The Adventures of Priscilla, Queen of the Desert, is a force to be reckoned with. This 1994 film, directed by Stephen Elliott, tells the story of two drag queens and a transgender woman who traverse the Australian outback in a school bus converted into a cushioned caravan, complete with a tanning bed.
Their mission is to reach Alice Springs, a central Australian town, for a month of song and dance.
They embark from their hometown of Sydney, which boasts one of the largest gay pride parades in the world, second only to San Francisco’s. According to the film, the rest of Australia is not as open to alternative lifestyles.
The plot’s protagonist, Anthony “Tick” Belrose (Hugo Weaving), or Mitzi Del Bra is not the only character with a dual identity. Adam Whitely (Guy Pearce) goes by Felicia Jollygoodfellow with her heels on, and Bernadette Bassenger (Terence Stamp) will quickly give you a reason never to call her Ralph.
While Mitzi and Felicia only moonlight as women, Bernadette holds the job all hours of the day, every day. She takes hormones, maintains her hair, and is constantly having to put men in check.
In her words, “being a man one day and a woman the next is not an easy thing to do.” However, this line refers more to the emotional and social implications of both these roles. The film portrays Bernadette as the film’s wisest and most resilient of these characters, especially considering she loses her partner at the very beginning of the movie.
All three characters are professional dancers who lip sync to classic jazz vocals and early ’90’s radio hits, such as “A Fine Romance,” “Mamma Mia” and “I Will Survive.”
Certain moments of the film convey an understanding between people who struggle with acceptance in society in different ways.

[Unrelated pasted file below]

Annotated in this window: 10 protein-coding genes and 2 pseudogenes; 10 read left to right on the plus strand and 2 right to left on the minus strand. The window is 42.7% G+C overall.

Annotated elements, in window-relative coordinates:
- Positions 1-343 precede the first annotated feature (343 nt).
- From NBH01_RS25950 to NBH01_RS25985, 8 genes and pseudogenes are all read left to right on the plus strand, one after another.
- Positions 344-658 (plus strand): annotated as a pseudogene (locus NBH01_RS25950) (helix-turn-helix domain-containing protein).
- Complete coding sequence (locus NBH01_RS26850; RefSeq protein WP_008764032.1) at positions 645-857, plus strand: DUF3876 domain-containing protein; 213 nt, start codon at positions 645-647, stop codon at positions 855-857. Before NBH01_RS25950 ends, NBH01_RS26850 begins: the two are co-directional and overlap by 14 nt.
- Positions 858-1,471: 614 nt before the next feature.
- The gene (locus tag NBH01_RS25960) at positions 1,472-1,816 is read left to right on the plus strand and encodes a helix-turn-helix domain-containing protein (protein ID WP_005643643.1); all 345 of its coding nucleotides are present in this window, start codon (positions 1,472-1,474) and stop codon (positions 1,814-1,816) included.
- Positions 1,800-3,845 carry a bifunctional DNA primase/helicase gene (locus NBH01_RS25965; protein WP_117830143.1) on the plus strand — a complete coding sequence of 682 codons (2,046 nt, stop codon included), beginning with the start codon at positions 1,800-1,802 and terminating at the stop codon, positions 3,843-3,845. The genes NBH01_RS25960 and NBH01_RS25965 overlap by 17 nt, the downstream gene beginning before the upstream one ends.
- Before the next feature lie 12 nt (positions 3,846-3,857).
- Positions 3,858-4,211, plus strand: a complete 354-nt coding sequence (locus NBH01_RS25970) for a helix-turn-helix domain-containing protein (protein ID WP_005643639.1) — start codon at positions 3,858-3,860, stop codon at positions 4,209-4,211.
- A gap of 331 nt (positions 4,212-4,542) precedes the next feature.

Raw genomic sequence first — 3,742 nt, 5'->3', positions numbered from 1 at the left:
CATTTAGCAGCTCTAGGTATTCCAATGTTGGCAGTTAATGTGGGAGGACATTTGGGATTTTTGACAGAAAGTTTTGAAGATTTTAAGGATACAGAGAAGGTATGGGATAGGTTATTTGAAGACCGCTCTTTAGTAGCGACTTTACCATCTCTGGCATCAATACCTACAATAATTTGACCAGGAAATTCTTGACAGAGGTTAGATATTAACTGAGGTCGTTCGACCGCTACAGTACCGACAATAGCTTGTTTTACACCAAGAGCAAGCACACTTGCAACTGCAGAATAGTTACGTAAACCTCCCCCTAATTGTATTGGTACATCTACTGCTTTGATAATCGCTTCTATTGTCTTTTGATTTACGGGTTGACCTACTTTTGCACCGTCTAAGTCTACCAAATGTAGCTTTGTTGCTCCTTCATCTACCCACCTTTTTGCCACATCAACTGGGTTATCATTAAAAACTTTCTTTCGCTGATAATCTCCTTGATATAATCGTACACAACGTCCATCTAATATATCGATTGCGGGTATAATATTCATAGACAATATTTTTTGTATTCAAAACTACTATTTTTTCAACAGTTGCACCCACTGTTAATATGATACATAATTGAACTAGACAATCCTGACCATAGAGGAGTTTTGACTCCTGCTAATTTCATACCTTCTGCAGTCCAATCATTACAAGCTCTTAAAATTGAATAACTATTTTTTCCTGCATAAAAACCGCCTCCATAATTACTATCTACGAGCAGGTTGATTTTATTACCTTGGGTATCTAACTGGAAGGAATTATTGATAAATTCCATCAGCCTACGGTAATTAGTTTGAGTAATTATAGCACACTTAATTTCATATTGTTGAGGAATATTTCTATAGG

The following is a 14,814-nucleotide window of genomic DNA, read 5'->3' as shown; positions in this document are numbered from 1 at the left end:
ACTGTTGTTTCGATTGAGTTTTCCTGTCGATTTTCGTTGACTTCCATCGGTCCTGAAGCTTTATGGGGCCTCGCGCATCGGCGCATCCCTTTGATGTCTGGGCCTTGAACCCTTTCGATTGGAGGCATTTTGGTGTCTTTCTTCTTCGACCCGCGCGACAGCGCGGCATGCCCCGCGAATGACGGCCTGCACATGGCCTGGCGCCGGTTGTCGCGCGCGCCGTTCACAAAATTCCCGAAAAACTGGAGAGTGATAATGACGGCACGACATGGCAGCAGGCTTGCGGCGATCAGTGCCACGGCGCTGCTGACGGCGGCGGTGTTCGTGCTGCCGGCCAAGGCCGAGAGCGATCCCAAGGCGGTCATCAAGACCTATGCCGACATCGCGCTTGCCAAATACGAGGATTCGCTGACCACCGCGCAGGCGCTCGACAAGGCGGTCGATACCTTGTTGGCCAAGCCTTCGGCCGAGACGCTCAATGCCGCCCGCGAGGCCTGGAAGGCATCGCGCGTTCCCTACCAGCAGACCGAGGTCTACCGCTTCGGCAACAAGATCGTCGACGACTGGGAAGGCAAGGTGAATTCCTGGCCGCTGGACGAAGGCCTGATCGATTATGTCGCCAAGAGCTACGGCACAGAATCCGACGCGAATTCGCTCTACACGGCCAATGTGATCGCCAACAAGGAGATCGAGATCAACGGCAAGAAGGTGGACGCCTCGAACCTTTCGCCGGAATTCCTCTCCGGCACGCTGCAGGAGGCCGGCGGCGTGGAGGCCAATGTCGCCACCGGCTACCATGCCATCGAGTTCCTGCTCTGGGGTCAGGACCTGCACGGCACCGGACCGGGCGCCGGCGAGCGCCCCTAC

When Priscilla, their bus, breaks down in the desert, a car stops to help the trio with their broken bus, but soon leaves upon realizing that drag queens reside inside.
They finally find help through a group of indigenous Australians, another group oppressed in Australian society. This moment serves to show that ostracizing still occurs when reason doesn’t.
But that’s what putting on high heels and moving down the road is all about.
Visually, this film sparkles. The cinematography cleverly uses reflections through mirrors and windows to its advantage.
The change of focus in several scenes involving mirrors also helps to visually explain the concept of being something other than one’s image.
This technique visually demonstrates the concept of a person’s dual personality.
The costume and set design, especially for the montage in the final act, are enough to make the film a visual treat.
In fact, Lizzy Gardener and Tim Chappel won an Academy Award in 1994 for their work on Priscilla’s costumes.
RATING: Four out of five stars. The costumes were fabulous, the characters and plot are fun and hilarious, yet give justice to the social message.
The only issue was that Bernadette seems to get over her dead husband fairly quickly, so much that it isn’t mentioned at all after the first act.